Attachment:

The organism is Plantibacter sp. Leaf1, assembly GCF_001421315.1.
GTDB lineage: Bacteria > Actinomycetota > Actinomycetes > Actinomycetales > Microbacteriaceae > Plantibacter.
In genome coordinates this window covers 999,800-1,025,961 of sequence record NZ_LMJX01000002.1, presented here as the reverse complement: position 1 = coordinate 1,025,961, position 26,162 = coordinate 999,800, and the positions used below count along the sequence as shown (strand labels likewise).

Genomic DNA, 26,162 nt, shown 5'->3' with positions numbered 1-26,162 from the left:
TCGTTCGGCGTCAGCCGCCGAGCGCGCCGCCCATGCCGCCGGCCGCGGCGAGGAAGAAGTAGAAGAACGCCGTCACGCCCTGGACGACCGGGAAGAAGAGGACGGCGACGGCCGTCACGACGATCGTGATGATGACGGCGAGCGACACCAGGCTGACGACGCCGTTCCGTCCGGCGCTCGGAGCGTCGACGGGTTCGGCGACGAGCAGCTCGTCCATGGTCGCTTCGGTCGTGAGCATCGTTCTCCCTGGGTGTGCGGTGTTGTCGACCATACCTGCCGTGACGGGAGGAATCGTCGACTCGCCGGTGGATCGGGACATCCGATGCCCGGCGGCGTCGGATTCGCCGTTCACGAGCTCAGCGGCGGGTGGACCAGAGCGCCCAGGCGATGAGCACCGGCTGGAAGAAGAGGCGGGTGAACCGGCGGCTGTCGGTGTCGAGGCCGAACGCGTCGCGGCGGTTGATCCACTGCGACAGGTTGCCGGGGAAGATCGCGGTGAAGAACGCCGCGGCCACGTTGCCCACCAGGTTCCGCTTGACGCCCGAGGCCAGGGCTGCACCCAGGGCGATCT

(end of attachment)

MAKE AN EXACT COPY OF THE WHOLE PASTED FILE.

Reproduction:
The organism is Plantibacter sp. Leaf1, assembly GCF_001421315.1.
GTDB lineage: Bacteria > Actinomycetota > Actinomycetes > Actinomycetales > Microbacteriaceae > Plantibacter.
In genome coordinates this window covers 999,800-1,025,961 of sequence record NZ_LMJX01000002.1, presented here as the reverse complement: position 1 = coordinate 1,025,961, position 26,162 = coordinate 999,800, and the positions used below count along the sequence as shown (strand labels likewise).

Genomic DNA, 26,162 nt, shown 5'->3' with positions numbered 1-26,162 from the left:
TCGTTCGGCGTCAGCCGCCGAGCGCGCCGCCCATGCCGCCGGCCGCGGCGAGGAAGAAGTAGAAGAACGCCGTCACGCCCTGGACGACCGGGAAGAAGAGGACGGCGACGGCCGTCACGACGATCGTGATGATGACGGCGAGCGACACCAGGCTGACGACGCCGTTCCGTCCGGCGCTCGGAGCGTCGACGGGTTCGGCGACGAGCAGCTCGTCCATGGTCGCTTCGGTCGTGAGCATCGTTCTCCCTGGGTGTGCGGTGTTGTCGACCATACCTGCCGTGACGGGAGGAATCGTCGACTCGCCGGTGGATCGGGACATCCGATGCCCGGCGGCGTCGGATTCGCCGTTCACGAGCTCAGCGGCGGGTGGACCAGAGCGCCCAGGCGATGAGCACCGGCTGGAAGAAGAGGCGGGTGAACCGGCGGCTGTCGGTGTCGAGGCCGAACGCGTCGCGGCGGTTGATCCACTGCGACAGGTTGCCGGGGAAGATCGCGGTGAAGAACGCCGCGGCCACGTTGCCCACCAGGTTCCGCTTGACGCCCGAGGCCAGGGCTGCACCCAGGGCGATCT